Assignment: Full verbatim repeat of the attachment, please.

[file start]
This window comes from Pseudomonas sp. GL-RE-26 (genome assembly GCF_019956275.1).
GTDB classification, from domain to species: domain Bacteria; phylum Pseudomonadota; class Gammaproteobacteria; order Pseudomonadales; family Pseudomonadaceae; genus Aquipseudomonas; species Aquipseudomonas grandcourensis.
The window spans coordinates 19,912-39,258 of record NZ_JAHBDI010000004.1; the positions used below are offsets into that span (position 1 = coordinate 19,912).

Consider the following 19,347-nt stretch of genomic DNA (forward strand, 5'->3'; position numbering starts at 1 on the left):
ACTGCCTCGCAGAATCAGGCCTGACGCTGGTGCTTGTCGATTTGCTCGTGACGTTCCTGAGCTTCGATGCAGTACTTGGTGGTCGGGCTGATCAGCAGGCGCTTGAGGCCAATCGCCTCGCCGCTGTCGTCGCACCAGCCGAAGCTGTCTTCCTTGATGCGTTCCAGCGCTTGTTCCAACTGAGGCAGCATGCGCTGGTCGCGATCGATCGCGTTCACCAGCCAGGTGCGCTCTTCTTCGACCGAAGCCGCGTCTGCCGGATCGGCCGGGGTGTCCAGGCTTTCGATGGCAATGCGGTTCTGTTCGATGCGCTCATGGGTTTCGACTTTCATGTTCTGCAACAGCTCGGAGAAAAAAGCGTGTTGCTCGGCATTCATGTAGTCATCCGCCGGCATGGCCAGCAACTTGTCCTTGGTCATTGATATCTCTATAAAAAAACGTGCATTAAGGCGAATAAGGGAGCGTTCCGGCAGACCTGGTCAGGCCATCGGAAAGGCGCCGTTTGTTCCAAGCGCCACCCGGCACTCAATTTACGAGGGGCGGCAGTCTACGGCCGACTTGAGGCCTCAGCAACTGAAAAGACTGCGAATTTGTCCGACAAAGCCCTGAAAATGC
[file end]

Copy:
This window comes from Pseudomonas sp. GL-RE-26 (genome assembly GCF_019956275.1).
GTDB classification, from domain to species: domain Bacteria; phylum Pseudomonadota; class Gammaproteobacteria; order Pseudomonadales; family Pseudomonadaceae; genus Aquipseudomonas; species Aquipseudomonas grandcourensis.
The window spans coordinates 19,912-39,258 of record NZ_JAHBDI010000004.1; the positions used below are offsets into that span (position 1 = coordinate 19,912).

Consider the following 19,347-nt stretch of genomic DNA (forward strand, 5'->3'; position numbering starts at 1 on the left):
ACTGCCTCGCAGAATCAGGCCTGACGCTGGTGCTTGTCGATTTGCTCGTGACGTTCCTGAGCTTCGATGCAGTACTTGGTGGTCGGGCTGATCAGCAGGCGCTTGAGGCCAATCGCCTCGCCGCTGTCGTCGCACCAGCCGAAGCTGTCTTCCTTGATGCGTTCCAGCGCTTGTTCCAACTGAGGCAGCATGCGCTGGTCGCGATCGATCGCGTTCACCAGCCAGGTGCGCTCTTCTTCGACCGAAGCCGCGTCTGCCGGATCGGCCGGGGTGTCCAGGCTTTCGATGGCAATGCGGTTCTGTTCGATGCGCTCATGGGTTTCGACTTTCATGTTCTGCAACAGCTCGGAGAAAAAAGCGTGTTGCTCGGCATTCATGTAGTCATCCGCCGGCATGGCCAGCAACTTGTCCTTGGTCATTGATATCTCTATAAAAAAACGTGCATTAAGGCGAATAAGGGAGCGTTCCGGCAGACCTGGTCAGGCCATCGGAAAGGCGCCGTTTGTTCCAAGCGCCACCCGGCACTCAATTTACGAGGGGCGGCAGTCTACGGCCGACTTGAGGCCTCAGCAACTGAAAAGACTGCGAATTTGTCCGACAAAGCCCTGAAAATGC